Preview: W.A.G. Bags to the Rescue

Is he really going there? Ya, sorry — but it’s a reality/question we ran into all summer, and we’ve been thinking that there may be a LOT of other boaters who are asking the same question.

As we expanded our range and our “leave no trace” practice was challenged by tiny granite islands that get a lot of traffic (thus burying in a deep hole wasn’t practica), plus more sleeping aboard in small coves and protected anchorages, we needed an education on this topic to up our game, so to speak.

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8 Responses So Far to “W.A.G. Bags to the Rescue

  • Avatar

    Roger Schwake says:

    I’ve just started using WAG bags on board my sail boat. Have a three gallon bucket with a seat on top, it seems to keep the odder in. Can they be used more than once. Have been by my self so far and have not found the smell offensive. What is your thoughts on this.

  • Avatar

    Peter Ludke says:

    Iv’e been using WAG bags for years when hiking and climbing in the mountains, the desert canyons of Utah, and climbing big walls like El Capitan. I don’t even consider any other approach these days.

    Climbers have been required to carry out their waste on El Cap for many years now. The usual approach is to make a “pipe bomb” of 4″ PVC with a glued on cap on one end, and a screw on cap on the other. I’ve used this to contain the used WAG bags and it works well. This is the approach I would use on a small boat.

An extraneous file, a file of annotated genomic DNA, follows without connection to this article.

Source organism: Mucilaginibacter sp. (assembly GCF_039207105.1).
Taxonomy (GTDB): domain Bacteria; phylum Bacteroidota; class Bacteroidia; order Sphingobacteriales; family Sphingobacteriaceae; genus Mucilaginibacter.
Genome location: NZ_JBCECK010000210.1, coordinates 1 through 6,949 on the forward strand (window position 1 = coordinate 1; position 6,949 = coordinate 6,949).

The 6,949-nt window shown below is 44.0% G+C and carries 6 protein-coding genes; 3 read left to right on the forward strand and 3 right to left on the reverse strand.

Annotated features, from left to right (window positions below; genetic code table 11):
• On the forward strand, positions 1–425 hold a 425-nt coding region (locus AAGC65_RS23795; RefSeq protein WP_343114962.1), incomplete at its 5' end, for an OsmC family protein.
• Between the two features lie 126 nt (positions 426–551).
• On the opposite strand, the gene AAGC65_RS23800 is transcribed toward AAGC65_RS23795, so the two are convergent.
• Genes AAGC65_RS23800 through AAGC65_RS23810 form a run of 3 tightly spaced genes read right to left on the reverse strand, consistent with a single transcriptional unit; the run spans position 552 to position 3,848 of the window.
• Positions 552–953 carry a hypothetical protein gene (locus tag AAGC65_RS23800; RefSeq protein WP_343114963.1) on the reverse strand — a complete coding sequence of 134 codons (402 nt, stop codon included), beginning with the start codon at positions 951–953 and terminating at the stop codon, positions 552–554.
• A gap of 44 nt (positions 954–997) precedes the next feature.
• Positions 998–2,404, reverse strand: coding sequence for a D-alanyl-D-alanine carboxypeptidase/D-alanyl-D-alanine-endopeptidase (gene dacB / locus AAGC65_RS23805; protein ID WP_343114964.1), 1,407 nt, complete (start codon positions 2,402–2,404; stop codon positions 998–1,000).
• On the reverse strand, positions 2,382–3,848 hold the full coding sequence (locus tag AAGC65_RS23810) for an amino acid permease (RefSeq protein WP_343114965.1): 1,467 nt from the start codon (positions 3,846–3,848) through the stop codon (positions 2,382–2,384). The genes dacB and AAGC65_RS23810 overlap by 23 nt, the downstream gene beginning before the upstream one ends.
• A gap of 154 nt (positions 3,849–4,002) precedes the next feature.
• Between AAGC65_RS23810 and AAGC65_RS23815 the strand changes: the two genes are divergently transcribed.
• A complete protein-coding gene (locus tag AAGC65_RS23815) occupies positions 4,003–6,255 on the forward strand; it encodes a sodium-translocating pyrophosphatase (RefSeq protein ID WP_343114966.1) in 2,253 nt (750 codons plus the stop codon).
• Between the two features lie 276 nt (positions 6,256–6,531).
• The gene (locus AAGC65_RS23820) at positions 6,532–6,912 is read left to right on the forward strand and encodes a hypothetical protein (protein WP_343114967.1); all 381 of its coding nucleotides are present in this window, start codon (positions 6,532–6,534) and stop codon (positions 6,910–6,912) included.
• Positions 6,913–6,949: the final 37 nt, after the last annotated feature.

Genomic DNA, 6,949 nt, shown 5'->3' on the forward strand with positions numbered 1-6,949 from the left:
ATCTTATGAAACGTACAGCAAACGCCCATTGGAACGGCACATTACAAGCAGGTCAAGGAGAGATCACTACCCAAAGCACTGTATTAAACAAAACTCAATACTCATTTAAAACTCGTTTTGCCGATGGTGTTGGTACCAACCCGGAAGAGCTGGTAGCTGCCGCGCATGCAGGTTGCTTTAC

The WAG bags don’t smell terribly, but they are not completely odor free, I’ve found putting a cup or 2 of Baking Soda in the pipe bomb helps minimize this.

    I’m just getting started on a sail and oar camp cruiser build, but my plan is to make a seat for a bucket per L. Francis Herreshoff, for comfort when doing my business.

  • Avatar

    Andy Reynolds says:

    Those of us who have pulled out on a favorite beach, only to find it defiled by human poop, in plain site above the tideline and below the vegetation, understand the value of LEAVE NO TRACE ethics while out enjoying this beautiful planet we live on.

    Thx to OCH for helping educate on this topic that most of us are not comfortable talking about!

    Our rivers and seas need to be respected for the life-giving essential support they provide for all life on Earth, and all too often our species falls short of that goal.

  • Avatar

    Wayne McCallum says:

    I’m a retired National Park Ranger from the high country in Victoria Australia. When I was working I devised some “Poo Tubes” made from 4″ pvc pipe with a screw on end and a strap fitted. I tried to convince the bushwalkers who came to the office to take one with them and use them just like the Biffy Bag. Not sure if it was my poor sales pitch but I got very few takers. The Plan is you do the jobbie on some grease proof paper the wrap it all up and pop it in the Poo Tube to be disposed of later. I used them myself and works fine. Just keep upwind when you undo the lid!

    • David Tew

      David Tew says:

      Not to mention a useful thing when traveling ashore, especially in this pandemic era of limited public restroom availability.

    • Avatar

      Larry Morris says:

      Isn’t that what the 1 gallon OJ Bottle bailer is for. It doesn’t solve the solid waste issue. But I find mind very handy when duty calls.